Finally, know that you don’t have to be ashamed about being on antidepressants or talking about them. If you need a boost to help you get through each day then so be it, it’s great to be able to just recognise that change in your behaviour and to be able to go to the doctors to talk about it. 

Polly, 34

antidepressants for anxiety
Antidepressant withdrawal symptoms: "I would say don’t stop taking antidepressants without medical supervision"

I started taking antidepressants when I was 19. I’d been suffering with anorexia for a year and talking therapies weren’t helping. My mood was very low.

At my worse, when I was sectioned in hospital, I was on a high dose of five types at once. Nothing worked and I was given lithium, which radically improved my mood.

I took the medication for six years without any breaks, then decided to come off it when I was 25. I’d been mentally stable for a while, even though I’m on the bipolar spectrum. I wanted to start a family and put that part of my life behind me.

I reduced the doses of each pill very slowly, one type at a time, until I was on the smallest dose of just one, to make sure my mood didn’t worsen. I also saw a psychiatrist regularly.

I would say don’t stop taking antidepressants without medical supervision; if your doctor won’t support your decision, find another one who will. Come off them very slowly and add natural anti-depressants into your life, such as exercise, fresh air, sunlight, sleep, good food and time with your friends and family. These things seem so simple, but they are incredibly effective. 

Emily, 30

I started taking Sertraline in 2016 because I was feeling low and anxious – although with hindsight, I now realise that was because I was in a bad relationship at the time. I became suicidal and was referred to a psychiatrist, who initially diagnosed me with bipolar disorder before concluding it was the antidepressants themselves that were making me feel that way.

I had almost unbearable withdrawal symptoms, including dizziness and nausea, and had to take two weeks off work. This obviously made me feel low in itself.

I wouldn’t go back on antidepressants lightly. I know they work for some, but the most helpful thing for me was therapy. 

Lizzy, 32

withdrawal symptoms from antidepressants
The withdrawal symptoms from antidepressants can be so severe that women struggle to come off them, but your doctor should be able to offer advice

I started taking Sertraline in my teens, when I was struggling a bit with life (like most teens!) I wasn’t doing well at college and my parents had recently split up. I just felt unable to cope and very low all the time. The antidepressants definitely saved me. There is so much stigma around medication, but I owe it a lot. I did have side effects from starting them - nausea and dizziness - which are similar to what people experience when cutting down. I’ve been on different types of antidepressants on and off for about 15 years.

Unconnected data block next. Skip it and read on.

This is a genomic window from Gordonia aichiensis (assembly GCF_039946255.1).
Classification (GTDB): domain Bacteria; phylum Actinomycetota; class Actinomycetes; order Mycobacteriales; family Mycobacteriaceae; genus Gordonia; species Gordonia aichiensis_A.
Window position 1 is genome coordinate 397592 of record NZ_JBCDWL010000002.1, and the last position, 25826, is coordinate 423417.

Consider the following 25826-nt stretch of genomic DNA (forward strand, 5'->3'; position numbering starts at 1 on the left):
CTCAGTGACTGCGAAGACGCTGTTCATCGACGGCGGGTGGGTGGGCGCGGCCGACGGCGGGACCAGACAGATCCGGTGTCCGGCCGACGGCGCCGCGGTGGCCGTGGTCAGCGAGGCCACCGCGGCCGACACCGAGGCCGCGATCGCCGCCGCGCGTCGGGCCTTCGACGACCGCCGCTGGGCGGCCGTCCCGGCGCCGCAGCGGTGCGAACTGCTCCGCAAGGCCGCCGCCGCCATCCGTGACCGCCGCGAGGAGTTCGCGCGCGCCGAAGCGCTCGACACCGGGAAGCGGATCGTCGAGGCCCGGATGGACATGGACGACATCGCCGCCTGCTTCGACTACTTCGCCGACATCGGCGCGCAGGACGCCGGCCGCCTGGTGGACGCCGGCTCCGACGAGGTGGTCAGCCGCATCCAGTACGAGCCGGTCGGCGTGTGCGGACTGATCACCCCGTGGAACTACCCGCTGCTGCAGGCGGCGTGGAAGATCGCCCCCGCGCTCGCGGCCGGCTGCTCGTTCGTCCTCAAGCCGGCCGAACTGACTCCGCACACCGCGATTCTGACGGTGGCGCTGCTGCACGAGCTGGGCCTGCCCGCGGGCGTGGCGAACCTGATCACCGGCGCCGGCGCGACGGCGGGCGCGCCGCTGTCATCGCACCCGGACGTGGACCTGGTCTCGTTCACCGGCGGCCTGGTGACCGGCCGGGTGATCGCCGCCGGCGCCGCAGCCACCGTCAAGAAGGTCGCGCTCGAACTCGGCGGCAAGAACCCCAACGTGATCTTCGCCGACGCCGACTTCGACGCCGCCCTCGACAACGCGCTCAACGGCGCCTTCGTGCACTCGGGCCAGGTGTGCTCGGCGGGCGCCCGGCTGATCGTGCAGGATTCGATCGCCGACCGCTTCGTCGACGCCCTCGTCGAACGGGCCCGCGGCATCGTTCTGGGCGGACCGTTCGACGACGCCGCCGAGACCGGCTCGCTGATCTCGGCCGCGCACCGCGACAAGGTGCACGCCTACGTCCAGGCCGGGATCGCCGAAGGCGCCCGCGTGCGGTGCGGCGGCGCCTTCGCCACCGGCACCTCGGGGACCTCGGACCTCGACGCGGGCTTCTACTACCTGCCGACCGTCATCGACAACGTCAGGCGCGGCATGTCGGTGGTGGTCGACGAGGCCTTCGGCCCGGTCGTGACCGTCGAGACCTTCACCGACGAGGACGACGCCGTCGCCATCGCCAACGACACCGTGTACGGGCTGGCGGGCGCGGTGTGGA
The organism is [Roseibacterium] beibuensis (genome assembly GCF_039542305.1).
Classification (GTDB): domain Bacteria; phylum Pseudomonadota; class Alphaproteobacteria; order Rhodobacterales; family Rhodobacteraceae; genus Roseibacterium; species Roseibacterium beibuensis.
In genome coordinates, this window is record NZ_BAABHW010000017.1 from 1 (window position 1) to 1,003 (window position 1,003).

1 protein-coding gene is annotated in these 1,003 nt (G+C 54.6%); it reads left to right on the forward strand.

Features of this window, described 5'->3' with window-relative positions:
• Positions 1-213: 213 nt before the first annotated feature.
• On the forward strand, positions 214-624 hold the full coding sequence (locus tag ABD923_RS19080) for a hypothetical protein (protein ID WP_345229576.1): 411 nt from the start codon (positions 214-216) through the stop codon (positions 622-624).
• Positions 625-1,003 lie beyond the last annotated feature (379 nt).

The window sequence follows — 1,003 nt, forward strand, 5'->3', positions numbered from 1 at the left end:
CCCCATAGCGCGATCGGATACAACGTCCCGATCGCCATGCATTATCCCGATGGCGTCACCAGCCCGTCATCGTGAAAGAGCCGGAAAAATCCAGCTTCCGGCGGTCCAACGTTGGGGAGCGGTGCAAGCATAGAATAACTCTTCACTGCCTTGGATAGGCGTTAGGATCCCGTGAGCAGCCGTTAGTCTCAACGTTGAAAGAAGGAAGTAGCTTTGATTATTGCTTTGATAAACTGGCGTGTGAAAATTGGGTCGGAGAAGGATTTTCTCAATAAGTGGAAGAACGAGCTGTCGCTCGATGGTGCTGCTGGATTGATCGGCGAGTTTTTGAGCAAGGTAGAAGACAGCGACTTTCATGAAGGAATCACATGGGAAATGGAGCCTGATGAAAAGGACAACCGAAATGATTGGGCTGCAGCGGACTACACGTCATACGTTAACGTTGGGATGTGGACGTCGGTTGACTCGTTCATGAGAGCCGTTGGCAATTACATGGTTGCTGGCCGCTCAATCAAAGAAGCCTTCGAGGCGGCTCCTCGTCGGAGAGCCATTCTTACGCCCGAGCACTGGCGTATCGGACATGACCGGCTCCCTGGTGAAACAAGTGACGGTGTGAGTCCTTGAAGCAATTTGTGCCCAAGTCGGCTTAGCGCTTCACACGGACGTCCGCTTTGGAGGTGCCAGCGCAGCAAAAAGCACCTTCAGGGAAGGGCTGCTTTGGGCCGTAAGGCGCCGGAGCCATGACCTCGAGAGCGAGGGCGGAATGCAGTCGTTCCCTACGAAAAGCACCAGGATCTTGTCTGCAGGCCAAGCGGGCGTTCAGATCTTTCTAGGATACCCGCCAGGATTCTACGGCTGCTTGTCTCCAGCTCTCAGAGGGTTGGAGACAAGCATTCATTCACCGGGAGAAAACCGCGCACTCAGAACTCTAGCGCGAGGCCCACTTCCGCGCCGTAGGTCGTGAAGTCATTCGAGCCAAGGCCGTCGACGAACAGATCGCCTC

I’ve tried to come off them once before, by cutting down to half doses, but I found it very hard to go about my normal life. I felt sick and was experiencing headaches and that strange feeling of falling that you sometimes get when you’re very tired. It left me physically depleted.

Now, I’m trying to cut down to half a pill every other day, and eventually none, but the side effects I experienced last time have really put me off. I feel a bit stuck with them to be honest - there’s never a convenient time in life to feel like crap! I don’t really need them now, as my mental health is as robust as the average person, and I feel the dose is too low to really be making much of a difference to my mood. Eventually I want to have a baby, which will ultimately be the motivation I need to come off them completely.

However, I would advise people to take antidepressants if they need them – sometimes they are the best solution. But if you are going to come off, make sure you speak to your doctor first and do things gradually. It can be very dangerous to do it too fast.

The NHS offers the following advice for coming off antidepressants:

You should always talk to your GP, prescriber or pharmacist if you are thinking of stopping your antidepressants.

A dose of antidepressants should be slowly reduced:

  • over 1 to 2 weeks if treatment has lasted less than 8 weeks
  • over 6 to 8 weeks if treatment has lasted 6 to 8 months

This is because although antidepressants are not classed as addictive medicines, they can cause serious withdrawal symptoms if stopped suddenly. These symptoms may be entirely new or similar to some of the original symptoms of the illness.

If you, or someone you know, wants help or support, please visit mental health charity Mind here 

This article was originally published in October 2018

Images: Getty, Unsplash

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Sarah Biddlecombe

Sarah Biddlecombe is an award-winning journalist and Digital Commissioning Editor at Stylist. Follow her on Twitter